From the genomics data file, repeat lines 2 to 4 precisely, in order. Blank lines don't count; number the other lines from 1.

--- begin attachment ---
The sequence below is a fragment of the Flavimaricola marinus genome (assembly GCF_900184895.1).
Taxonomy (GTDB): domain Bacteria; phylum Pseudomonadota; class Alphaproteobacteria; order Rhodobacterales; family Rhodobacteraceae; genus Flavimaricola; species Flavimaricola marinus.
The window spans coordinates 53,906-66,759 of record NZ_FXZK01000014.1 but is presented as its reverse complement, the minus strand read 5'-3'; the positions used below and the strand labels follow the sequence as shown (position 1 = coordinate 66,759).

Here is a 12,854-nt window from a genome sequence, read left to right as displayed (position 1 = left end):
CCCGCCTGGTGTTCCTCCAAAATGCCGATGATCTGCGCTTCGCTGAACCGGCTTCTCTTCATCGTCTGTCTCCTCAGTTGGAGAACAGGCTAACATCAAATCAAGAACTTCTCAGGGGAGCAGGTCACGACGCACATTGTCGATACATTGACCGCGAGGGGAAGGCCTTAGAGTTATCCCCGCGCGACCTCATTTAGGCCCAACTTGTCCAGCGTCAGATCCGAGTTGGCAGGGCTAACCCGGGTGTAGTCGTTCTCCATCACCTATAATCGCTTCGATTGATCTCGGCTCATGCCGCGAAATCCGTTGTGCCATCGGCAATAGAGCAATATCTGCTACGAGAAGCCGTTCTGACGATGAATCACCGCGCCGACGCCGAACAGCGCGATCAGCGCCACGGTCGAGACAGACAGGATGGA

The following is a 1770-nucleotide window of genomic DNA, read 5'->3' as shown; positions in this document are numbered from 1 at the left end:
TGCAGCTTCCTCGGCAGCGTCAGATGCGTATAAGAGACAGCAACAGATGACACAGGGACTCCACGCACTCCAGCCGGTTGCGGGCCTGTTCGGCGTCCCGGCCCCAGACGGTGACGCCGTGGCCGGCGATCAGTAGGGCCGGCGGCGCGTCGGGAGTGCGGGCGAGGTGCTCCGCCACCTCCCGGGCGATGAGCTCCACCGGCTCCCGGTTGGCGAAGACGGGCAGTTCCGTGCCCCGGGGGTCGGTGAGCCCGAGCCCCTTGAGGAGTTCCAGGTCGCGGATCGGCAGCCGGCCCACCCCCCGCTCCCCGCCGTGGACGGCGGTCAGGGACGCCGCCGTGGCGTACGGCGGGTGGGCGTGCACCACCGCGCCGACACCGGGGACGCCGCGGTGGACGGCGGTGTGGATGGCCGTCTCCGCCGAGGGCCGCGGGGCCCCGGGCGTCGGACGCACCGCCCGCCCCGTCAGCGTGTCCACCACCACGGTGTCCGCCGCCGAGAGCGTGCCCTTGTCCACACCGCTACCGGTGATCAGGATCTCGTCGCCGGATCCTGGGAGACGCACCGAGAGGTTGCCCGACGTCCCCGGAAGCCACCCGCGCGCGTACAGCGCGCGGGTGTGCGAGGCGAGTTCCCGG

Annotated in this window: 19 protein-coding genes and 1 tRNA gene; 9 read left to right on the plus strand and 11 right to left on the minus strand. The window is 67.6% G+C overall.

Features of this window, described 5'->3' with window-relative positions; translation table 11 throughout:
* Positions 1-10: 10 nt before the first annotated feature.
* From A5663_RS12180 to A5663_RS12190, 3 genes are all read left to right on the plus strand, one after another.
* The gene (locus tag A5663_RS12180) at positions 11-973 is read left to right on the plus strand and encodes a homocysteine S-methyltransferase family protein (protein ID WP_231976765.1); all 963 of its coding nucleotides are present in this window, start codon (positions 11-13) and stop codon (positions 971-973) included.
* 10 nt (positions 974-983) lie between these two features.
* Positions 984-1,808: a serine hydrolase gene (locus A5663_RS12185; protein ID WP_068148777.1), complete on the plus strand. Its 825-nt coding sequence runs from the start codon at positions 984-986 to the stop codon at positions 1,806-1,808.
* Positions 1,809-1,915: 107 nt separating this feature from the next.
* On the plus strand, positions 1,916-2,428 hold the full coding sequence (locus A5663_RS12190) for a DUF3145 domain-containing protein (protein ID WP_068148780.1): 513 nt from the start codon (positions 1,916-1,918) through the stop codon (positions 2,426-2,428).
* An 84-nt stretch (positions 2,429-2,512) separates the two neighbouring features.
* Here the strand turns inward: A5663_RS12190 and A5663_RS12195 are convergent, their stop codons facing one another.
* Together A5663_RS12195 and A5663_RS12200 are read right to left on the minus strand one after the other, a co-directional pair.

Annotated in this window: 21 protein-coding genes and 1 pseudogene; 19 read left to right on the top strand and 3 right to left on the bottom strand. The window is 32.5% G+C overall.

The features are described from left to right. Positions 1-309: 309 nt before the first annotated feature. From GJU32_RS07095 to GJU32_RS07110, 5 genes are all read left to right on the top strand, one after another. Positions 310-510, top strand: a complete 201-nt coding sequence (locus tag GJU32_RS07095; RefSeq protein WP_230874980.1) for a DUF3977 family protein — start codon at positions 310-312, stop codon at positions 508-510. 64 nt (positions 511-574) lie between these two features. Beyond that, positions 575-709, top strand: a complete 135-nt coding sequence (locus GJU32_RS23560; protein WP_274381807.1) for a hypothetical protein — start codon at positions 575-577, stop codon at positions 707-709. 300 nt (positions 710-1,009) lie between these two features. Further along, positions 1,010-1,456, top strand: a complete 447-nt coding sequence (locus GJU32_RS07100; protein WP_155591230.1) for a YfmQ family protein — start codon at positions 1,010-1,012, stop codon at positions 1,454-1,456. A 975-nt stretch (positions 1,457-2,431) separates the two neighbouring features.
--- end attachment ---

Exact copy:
Taxonomy (GTDB): domain Bacteria; phylum Pseudomonadota; class Alphaproteobacteria; order Rhodobacterales; family Rhodobacteraceae; genus Flavimaricola; species Flavimaricola marinus.
The window spans coordinates 53,906-66,759 of record NZ_FXZK01000014.1 but is presented as its reverse complement, the minus strand read 5'-3'; the positions used below and the strand labels follow the sequence as shown (position 1 = coordinate 66,759).

Here is a 12,854-nt window from a genome sequence, read left to right as displayed (position 1 = left end):